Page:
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Wills

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What is a Will?

A will is a communication, written or oral, that explains how property should be handled after death. A will generally names an executor or executrix. The executor/ix is responsible for:

  • Verifying that the instructions in the will are followed, and
  • Taking the estate through probate if required.

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Will Details

In most states, a will should be a formal document, typed and signed in front of witnesses. At the time a will is executed, the testator (person making the will) must be 18 years of age or older and mentally competent. Consulting a lawyer about how to construct a will is recommended, but there are many will creation programs and will creation tools available online that can help you construct a basic will.

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Types of Wills

Simple

This is a will that details the simple distribution of assets after someone dies. These wills are not complicated by trusts or multiple provisions and generally are used for those who have small estates.

Holographic

A holographic will is handwritten and signed by the person to whom the will applies. By definition, a holographic will is not witnessed and does not comply with other requirements often stipulated in the law. Holographic wills are not valid in all states and those that are can often undergo much more scrutiny than a formal will.

Please note: Often, a holographic will is only acceptable in certain situations and if it meets certain requirements, so it’s important to consult your state laws to see if a holographic will is valid. The probate court or other legal parties are much more likely to question a holographic will and to try to verify its authenticity.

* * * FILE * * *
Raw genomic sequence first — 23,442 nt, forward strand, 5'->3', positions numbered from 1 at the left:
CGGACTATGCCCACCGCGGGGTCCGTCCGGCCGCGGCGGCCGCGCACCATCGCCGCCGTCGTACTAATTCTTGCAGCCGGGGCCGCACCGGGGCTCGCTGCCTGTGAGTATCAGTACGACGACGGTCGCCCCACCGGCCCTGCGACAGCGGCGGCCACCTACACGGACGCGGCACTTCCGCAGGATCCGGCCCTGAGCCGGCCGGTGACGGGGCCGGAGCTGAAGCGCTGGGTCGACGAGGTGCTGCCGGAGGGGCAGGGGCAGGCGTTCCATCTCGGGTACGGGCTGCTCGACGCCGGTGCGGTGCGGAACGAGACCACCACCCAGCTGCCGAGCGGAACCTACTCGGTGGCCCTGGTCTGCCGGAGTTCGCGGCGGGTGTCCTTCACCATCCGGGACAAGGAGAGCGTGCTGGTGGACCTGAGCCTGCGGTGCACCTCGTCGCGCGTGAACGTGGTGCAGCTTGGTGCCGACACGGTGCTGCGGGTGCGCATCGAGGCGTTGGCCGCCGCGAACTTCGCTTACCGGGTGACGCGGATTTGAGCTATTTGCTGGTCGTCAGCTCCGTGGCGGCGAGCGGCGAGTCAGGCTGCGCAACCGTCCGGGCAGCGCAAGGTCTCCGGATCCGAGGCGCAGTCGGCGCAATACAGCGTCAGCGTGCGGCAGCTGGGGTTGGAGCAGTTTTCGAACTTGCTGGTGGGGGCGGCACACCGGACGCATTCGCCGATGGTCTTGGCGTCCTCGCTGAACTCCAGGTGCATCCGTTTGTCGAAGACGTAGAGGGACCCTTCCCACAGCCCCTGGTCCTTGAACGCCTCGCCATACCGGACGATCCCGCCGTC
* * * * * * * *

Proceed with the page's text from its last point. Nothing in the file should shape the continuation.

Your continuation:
Oral

An oral will (nuncupative will) is a will that is simply spoken to witnesses without any formal documentation. Oral wills are only recognized in a few states and typically only for situations involving military personnel or similarly urgent situations in which there is no time to draft a will. These wills are particularly subject to fraud because of a lack of documentation and are generally not recommended. In fact, a probate court likely will only recognize an oral will if it can be proven that there was no other choice given the situation and if there were credible witnesses.

Joint Will

A joint will applies to two people, often husband and wife or partners, and typically each party leaves their assets to the other. The assets are distributed as stipulated in the will regardless of which party dies first; the will then offers details as to what should happen if both people die or when the second person dies. Some lawyers recommend against a joint will because all assets are not fully transferred (to other family members, etc.) until the second person dies and circumstances can change over time. If a second party dies several years after the first party, for example, their wishes for the distribution of assets may have changed, but the joint will must be carried out as originally planned. (Please note: There is legal recourse to change the will after the first party dies, but it is difficult.)

Testamentary Trusts

A testamentary trust stipulates that certain assets are placed into a new trust for a specific period of time after death, rather than being distributed to heirs. These are used to preserve inheritance for family members and close friends and can be established by a will.

Pourover

A pourover provision directs assets from a will into a trust or vice versa from a trust into a will. Similar to a testamentary trust, this will places assets in a trust. The difference is that the trust is established before death, not upon death.

Living Will

A living will is created to stipulate what should be done if someone is incapacitated and cannot make their own decisions. Directions about resuscitation, life support and other life-prolonging medical treatments, as well as power of attorney, are usually included in a living will. Having a living will ensures that someone’s wishes are carried out even when they are not capable of expressing them. (Please note: Living wills are also sometimes called an advanced directive, physician’s directive or a health care directive.)

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